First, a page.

Empty office space across Manhattan reached a record 18.7 percent as of 1 July, according to Newmark, a real estate services company, with downtown’s office towers standing 21 percent vacant.
The vacancy rate is 15 percent higher than at the end of the 2020 and more than double that of February 2020, just before the virus-related economic crisis began, the New York Times reported.
The national office vacancy rate on 1 July was 16.2 percent, the NYT noted.
While JPMorgan Chase, Morgan Stanley, and other firms are summoning most workers back to their offices, most companies are offering workers more flexibility in their choice of workplace. 
Only 12 percent of workers had come back downtown as of 1 June, the NYT said, with about 60 percent due to return this fall under companies’ mandates.
As a result, businesses in the city are still downsizing their leased space or letting some leases lapse entirely to accommodate working from home, at least part of the time, as the new normal.
The city’s commercial real estate market is coping with its worst crisis since the 1970s, when New York City teetered on bankruptcy and half of the city’s Fortune 500 companies fled, at the same time that the World Trade Center and other gigantic office towers were being built, Kathryn Wylde, president of the business group Partnership for New York City, said in comments quoted by the NYT.
Before 2020’s economic collapse, New York’s office ecosystem drew 1.6 million weekday commuters who sustained a web of retailers, restaurants, bars, and other businesses, thousands of which closed or failed outright last year when the commuters stayed home.
Landlords unable to collect rent also are increasingly unable to pay the city’s property taxes, which make up 41 percent of New York’s budget.
The plight could worsen.
A third of leases in many large Manhattan office buildings will expire over the next three years, real estate services firm CBRE has reported. Many of those tenants have already announced that they will need much less office space, according to the NYT.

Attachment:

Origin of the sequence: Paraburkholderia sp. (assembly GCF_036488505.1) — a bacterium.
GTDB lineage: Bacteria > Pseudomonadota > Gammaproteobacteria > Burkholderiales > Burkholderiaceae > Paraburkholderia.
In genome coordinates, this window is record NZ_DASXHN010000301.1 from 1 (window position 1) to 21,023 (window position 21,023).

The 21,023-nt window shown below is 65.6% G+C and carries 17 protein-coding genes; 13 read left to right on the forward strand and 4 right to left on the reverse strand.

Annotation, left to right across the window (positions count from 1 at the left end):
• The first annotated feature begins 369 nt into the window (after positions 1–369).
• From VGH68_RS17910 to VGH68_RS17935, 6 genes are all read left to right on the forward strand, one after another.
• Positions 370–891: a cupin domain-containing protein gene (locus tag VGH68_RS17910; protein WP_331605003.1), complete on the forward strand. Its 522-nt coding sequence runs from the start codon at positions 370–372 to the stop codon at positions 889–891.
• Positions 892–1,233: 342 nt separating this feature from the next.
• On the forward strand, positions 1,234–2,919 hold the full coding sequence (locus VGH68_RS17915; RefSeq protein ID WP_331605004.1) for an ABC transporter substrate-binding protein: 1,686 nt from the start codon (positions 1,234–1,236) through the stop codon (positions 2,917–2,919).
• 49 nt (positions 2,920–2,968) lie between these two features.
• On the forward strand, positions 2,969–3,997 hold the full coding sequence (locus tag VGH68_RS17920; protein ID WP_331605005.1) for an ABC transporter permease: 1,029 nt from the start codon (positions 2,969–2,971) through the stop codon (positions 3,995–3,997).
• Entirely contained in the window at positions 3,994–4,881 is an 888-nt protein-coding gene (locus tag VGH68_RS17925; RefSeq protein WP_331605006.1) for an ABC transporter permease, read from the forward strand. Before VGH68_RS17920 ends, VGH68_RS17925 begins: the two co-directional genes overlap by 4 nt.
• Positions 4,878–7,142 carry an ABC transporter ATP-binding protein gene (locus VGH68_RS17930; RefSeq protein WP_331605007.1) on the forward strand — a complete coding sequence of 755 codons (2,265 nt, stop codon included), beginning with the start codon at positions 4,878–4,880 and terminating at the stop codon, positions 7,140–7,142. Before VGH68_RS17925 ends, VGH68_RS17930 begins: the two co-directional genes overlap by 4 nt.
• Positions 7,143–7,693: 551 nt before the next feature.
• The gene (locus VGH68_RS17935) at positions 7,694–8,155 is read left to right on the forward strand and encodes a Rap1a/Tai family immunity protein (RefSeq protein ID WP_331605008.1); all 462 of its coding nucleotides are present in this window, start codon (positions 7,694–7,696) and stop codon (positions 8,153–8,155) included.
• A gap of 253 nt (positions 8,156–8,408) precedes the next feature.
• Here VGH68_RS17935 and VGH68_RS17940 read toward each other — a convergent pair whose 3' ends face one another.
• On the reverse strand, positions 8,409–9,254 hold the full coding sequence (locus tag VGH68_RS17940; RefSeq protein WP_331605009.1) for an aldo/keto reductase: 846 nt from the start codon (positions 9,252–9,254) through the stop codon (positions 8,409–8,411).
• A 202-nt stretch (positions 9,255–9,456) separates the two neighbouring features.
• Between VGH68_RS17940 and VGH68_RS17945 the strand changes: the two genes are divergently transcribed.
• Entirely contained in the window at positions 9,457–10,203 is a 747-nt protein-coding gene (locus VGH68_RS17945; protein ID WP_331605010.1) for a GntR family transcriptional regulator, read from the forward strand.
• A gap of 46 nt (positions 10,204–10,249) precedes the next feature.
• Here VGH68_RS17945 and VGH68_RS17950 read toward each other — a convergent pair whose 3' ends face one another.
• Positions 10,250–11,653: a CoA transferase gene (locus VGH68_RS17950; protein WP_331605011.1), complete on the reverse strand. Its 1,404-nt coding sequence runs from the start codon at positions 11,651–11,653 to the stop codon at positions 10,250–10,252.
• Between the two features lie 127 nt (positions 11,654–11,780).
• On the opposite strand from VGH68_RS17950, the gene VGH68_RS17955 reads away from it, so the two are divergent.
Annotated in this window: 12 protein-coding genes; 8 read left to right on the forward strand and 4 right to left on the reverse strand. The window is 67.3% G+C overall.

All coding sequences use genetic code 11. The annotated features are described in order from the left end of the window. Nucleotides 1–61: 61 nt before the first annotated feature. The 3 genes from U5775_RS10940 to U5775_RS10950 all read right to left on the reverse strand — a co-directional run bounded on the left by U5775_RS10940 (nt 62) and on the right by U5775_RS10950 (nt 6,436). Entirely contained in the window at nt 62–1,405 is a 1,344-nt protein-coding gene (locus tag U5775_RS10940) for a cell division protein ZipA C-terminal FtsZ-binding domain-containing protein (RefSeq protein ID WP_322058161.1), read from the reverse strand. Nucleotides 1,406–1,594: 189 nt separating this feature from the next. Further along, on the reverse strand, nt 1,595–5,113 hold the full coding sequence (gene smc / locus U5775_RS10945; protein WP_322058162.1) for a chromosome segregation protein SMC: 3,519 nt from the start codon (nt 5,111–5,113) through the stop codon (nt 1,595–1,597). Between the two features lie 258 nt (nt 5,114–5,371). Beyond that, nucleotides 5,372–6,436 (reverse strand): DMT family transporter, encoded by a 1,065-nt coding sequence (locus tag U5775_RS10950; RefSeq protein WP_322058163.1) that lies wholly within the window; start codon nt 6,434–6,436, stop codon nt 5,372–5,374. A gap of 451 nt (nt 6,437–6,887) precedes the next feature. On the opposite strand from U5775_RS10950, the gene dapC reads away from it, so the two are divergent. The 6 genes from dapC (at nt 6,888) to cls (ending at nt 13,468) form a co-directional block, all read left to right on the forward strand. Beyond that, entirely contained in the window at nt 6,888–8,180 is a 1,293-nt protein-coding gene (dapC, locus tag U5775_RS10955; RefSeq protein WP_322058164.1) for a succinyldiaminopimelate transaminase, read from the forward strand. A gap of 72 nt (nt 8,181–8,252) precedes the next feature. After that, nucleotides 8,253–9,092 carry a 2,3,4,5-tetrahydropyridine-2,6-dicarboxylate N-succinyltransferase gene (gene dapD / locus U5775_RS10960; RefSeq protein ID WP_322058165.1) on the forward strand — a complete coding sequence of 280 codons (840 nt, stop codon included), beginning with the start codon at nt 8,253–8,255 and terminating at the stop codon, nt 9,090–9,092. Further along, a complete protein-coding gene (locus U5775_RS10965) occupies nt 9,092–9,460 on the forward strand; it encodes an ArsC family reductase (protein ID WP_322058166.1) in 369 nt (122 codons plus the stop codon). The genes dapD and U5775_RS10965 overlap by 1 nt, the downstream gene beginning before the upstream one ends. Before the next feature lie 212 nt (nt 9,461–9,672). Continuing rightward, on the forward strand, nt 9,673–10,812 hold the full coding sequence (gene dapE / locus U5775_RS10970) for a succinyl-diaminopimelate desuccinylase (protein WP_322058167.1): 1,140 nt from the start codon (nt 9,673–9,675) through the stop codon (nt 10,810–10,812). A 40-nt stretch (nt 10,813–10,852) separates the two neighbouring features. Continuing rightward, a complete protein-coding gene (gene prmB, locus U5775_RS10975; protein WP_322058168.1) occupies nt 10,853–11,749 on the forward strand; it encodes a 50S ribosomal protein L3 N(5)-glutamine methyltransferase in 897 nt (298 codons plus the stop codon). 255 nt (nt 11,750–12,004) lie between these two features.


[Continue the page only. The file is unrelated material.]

Also, new buildings that began construction before last year’s crisis will soon be completed, adding 14 million more square feet of offices at a time when several companies have announced plans to move out of town. (See “U.S. Financiers: Bye-Bye Wall Street,” Trends Journal, 2 February 2021.)
In addition, employees simply may not obey corporate orders to report back downtown. 
“Other cities have become more competitive as a result of the remote-work phenomenon,” Wylde said.
“It’s going to require a real shift in public policy focusing on quality of life, a positive business climate, and affordability” to bring New York City’s office workers back and the real estate industry back from the brink,” she said.
PUBLISHER’S NOTE: We predicted the plight of commercial real estate landlords, as well as city coffers, in “Work From Home = City Real Estate Down” in our 20 October, 2020, issue.
Since then, we have documented the plight as it has worsened (“Office Workers’ Slow Return Endangers Landlords, City Finances,” 9 March, 2021).
TRENDPOST: Some large employers, such as JPMorgan Chase, are ordering workers back to central offices for at least a portion of the workweek. However, those workers will return to city centers in daily numbers too small to support the same broad downtown business ecosystems that depended on commuters.
As a result, downtown businesses will shrink in numbers. Lease prices and real estate values will continue to spiral down until they reach a level businesses and investors will accept.
The smallest commercial landlords, which have fewer reserves than the Bigs, will sell out or go bankrupt; property owners and investors with deep pockets will buy those properties and grow even bigger.
As we noted in our “Real Estate Industry Update,” 13 April, 2021, moves to change zoning laws to turn empty commercial buildings into residential ones will not replenish the loss of rental income from commercial tenants and economic loss for retail, restaurant, tourism, and hospitality businesses that thriving commercial cities generated.
At the bottom of this downward spiral: city treasuries, which depend heavily on property taxes for revenue. (Property taxes account for more than 40 percent of New York City’s annual budget.) Less revenue means fewer services, leading to a reduced quality of life, persuading even more people to move away, reducing property tax revenue.
TREND FORECAST: To keep residents, businesses, and property tax revenues, cities will become laboratories for innovation in everything from marketing their brand identities to negotiating with businesses over taxes to the ways in which essential services are provided.

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